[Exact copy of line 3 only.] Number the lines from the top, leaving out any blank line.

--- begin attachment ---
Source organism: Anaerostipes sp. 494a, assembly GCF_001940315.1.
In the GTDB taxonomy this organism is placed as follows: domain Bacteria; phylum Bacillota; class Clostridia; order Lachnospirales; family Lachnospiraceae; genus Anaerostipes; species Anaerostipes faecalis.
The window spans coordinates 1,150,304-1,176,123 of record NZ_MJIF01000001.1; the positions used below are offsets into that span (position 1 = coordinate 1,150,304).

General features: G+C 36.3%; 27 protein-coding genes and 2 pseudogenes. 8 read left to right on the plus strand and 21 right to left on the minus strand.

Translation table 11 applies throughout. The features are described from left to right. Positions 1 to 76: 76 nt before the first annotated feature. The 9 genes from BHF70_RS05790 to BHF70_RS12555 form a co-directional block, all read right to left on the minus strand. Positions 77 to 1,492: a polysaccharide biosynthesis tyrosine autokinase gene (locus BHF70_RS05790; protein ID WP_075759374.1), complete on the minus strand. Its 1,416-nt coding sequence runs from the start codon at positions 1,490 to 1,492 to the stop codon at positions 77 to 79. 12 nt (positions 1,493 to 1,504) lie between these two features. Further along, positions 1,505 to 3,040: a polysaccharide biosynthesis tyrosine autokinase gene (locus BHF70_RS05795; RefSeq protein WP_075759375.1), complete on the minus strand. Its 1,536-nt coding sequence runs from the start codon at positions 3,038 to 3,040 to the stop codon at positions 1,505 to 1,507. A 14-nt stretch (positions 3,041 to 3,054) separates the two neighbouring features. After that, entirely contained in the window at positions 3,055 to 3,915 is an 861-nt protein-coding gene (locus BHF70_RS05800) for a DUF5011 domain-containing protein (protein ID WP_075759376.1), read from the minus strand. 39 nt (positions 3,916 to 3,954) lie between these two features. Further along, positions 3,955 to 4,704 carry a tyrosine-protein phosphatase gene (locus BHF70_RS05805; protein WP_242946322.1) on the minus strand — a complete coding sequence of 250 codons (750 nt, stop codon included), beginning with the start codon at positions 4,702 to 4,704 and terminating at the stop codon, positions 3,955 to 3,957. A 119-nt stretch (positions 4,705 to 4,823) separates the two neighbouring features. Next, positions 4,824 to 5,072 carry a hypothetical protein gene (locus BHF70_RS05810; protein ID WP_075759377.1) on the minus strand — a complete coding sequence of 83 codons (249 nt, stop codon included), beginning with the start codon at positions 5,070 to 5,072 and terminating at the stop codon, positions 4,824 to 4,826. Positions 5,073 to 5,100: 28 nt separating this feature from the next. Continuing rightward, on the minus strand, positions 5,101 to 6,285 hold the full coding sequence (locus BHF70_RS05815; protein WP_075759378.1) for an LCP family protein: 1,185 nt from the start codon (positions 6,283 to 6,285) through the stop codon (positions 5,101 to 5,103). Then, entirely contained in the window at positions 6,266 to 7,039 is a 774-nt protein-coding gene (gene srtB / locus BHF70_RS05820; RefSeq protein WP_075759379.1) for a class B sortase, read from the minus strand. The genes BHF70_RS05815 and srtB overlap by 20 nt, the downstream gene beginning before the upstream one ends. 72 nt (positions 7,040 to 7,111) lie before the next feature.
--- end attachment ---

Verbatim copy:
The window spans coordinates 1,150,304-1,176,123 of record NZ_MJIF01000001.1; the positions used below are offsets into that span (position 1 = coordinate 1,150,304).